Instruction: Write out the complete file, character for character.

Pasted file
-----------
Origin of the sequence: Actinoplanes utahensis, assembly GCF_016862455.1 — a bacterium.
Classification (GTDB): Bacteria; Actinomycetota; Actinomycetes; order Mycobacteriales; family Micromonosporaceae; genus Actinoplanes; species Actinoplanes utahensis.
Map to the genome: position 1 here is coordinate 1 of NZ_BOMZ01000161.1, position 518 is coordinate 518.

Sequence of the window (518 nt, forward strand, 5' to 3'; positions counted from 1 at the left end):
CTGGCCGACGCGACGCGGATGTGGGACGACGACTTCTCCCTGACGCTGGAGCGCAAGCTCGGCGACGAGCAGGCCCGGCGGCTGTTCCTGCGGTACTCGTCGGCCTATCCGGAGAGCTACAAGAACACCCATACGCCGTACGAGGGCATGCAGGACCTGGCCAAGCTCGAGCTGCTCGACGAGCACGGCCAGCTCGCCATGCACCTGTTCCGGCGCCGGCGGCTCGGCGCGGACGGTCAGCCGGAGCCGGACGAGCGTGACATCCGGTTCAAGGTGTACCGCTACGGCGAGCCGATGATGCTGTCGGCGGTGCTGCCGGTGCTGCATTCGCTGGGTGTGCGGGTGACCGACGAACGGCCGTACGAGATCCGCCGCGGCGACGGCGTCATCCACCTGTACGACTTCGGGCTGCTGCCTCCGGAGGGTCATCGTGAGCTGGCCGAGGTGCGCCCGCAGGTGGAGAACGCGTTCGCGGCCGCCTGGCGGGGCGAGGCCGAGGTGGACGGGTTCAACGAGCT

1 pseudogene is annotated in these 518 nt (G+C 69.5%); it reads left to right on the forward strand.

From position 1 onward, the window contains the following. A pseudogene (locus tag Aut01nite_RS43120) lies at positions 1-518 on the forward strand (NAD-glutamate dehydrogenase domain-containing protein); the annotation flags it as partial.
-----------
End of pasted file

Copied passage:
Origin of the sequence: Actinoplanes utahensis, assembly GCF_016862455.1 — a bacterium.
Classification (GTDB): Bacteria; Actinomycetota; Actinomycetes; order Mycobacteriales; family Micromonosporaceae; genus Actinoplanes; species Actinoplanes utahensis.
Map to the genome: position 1 here is coordinate 1 of NZ_BOMZ01000161.1, position 518 is coordinate 518.

Sequence of the window (518 nt, forward strand, 5' to 3'; positions counted from 1 at the left end):
CTGGCCGACGCGACGCGGATGTGGGACGACGACTTCTCCCTGACGCTGGAGCGCAAGCTCGGCGACGAGCAGGCCCGGCGGCTGTTCCTGCGGTACTCGTCGGCCTATCCGGAGAGCTACAAGAACACCCATACGCCGTACGAGGGCATGCAGGACCTGGCCAAGCTCGAGCTGCTCGACGAGCACGGCCAGCTCGCCATGCACCTGTTCCGGCGCCGGCGGCTCGGCGCGGACGGTCAGCCGGAGCCGGACGAGCGTGACATCCGGTTCAAGGTGTACCGCTACGGCGAGCCGATGATGCTGTCGGCGGTGCTGCCGGTGCTGCATTCGCTGGGTGTGCGGGTGACCGACGAACGGCCGTACGAGATCCGCCGCGGCGACGGCGTCATCCACCTGTACGACTTCGGGCTGCTGCCTCCGGAGGGTCATCGTGAGCTGGCCGAGGTGCGCCCGCAGGTGGAGAACGCGTTCGCGGCCGCCTGGCGGGGCGAGGCCGAGGTGGACGGGTTCAACGAGCT

1 pseudogene is annotated in these 518 nt (G+C 69.5%); it reads left to right on the forward strand.

From position 1 onward, the window contains the following. A pseudogene (locus tag Aut01nite_RS43120) lies at positions 1-518 on the forward strand (NAD-glutamate dehydrogenase domain-containing protein); the annotation flags it as partial.